If you park on the street, beware! I recently learned, by way of a 7am ticket, that it is illegal to park within 5 meters of a stop sign, even if you are completely behind it, not blocking the intersection, nor impeding view of the stop sign. Driving around Montreal, one can easily see thousands of cars parked in similar spaces; a veritable gold mine for police officers short on their quotas.
Meanwhile, Stationnement de Montreal has hundreds of parking meters that invite drivers to break this law, at a cost of up to $3.00 an hour! Despite this glaring hypocrisy, (including 2 such meters right in front of the court house!) a judge upheld my ticket, suggesting that I, a private citizen, take Stationnement de Montreal for their illegal meter placement. Ha!
The message is clear: parking within 5m of a stop sign is illegal – unless you pay – either $3.00 an hour, or a flat $52.00 fine. Can someone explain why we put up with this?
Given the shortage of parking spaces in certain areas of Montreal, I don’t believe that Stationnement de Montreal should be forced to remove these parking spaces. What should happen is that this law needs to be changed. Instead of banning all parking within 5 meters of a stop sign, ban all parking that blocks a driver’s view of a stop sign. I even called the Ministry of Transporation. They said “they would look into it.” What has come of that research? Has it even happened? No one knows. I certainly don’t.
This was not the first parking ticket I ever received. It was, however, the first I contested. Whenever I have been ticketed for parking during a maintenance period, I have paid the ticket on the same day, in order to put it behind me, so to speak. This one was too crazy to pay without having my say.
I have asked numerous City of Montreal offices, elected officials, police officers and sargeants why this law was applied, on one occasion in the over 1500 nights I have lived in that area and none could offer an explanation. Thankfully, I did meet one officer who, after needing to look up the offense in his little book because he’d never heard of it before, was candid enough to say that he doesn’t give stupid tickets like that, tickets that do not “ameliore le bilan routier” – improve road safety. My thoughts exactly. The only answer I received from a police supervisor was that “giving tickets or looking the other way is at the discretion of each officer.” What a police-brotherhood answer. I find it sad that a rookie can read the Highway Safety Code one night as a bedtime story and then go out and ticket unsuspecting drivers for infractions that everyone commits but harm no one and that have been consistently overlooked for so long. And don’t even think to say “I’ve never heard of that law” – however obscure it is. A judge will be quick to point out that “ignorance is not a valid defense.”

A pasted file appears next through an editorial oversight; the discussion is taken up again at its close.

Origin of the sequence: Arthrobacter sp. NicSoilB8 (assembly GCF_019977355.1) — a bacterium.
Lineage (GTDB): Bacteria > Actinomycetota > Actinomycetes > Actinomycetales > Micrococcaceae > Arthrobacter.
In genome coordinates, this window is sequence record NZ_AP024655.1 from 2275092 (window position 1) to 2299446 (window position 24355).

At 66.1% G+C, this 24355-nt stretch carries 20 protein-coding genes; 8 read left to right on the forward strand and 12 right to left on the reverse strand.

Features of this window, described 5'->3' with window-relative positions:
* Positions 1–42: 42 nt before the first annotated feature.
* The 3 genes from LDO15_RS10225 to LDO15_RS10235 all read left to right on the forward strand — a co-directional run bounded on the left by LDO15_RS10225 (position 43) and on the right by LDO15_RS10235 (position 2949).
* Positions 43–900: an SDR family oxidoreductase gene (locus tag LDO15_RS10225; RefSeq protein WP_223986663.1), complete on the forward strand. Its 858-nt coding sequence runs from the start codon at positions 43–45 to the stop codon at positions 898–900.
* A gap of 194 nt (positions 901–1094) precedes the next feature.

I get it. This presumption of knowledge is essential to meting out justice in our system. Without this presumption, anyone could parade themselves in front of a judge and cry “I didn’t know it was wrong” and be acquitted – but come on – what about when a money-making service for the city TEACHES us that it’s okay to park in a certain space, in defiance of the laws we are supposed to all be aware of? How can a judge not say “Hmmm.. at the very least, I can see where this would become confusing.”
It’s incredible to me that courts are strictly mete out “justice”-laden $52 fines on obscure traffic violators but we let people go free with unconditional discharges after being found guilty for stealing and assault, never forcing them to pay for their transgression. Oh, and when they do pay, the money goes to the city, not to the victim. I speak from experience.
Again, it’s all about money. Logic, justice, fairness, and common sense be damned. And I ask again: why do we put up with this from our elected officials? from our city? with our tax dollars? It’s time to stand up and demand better.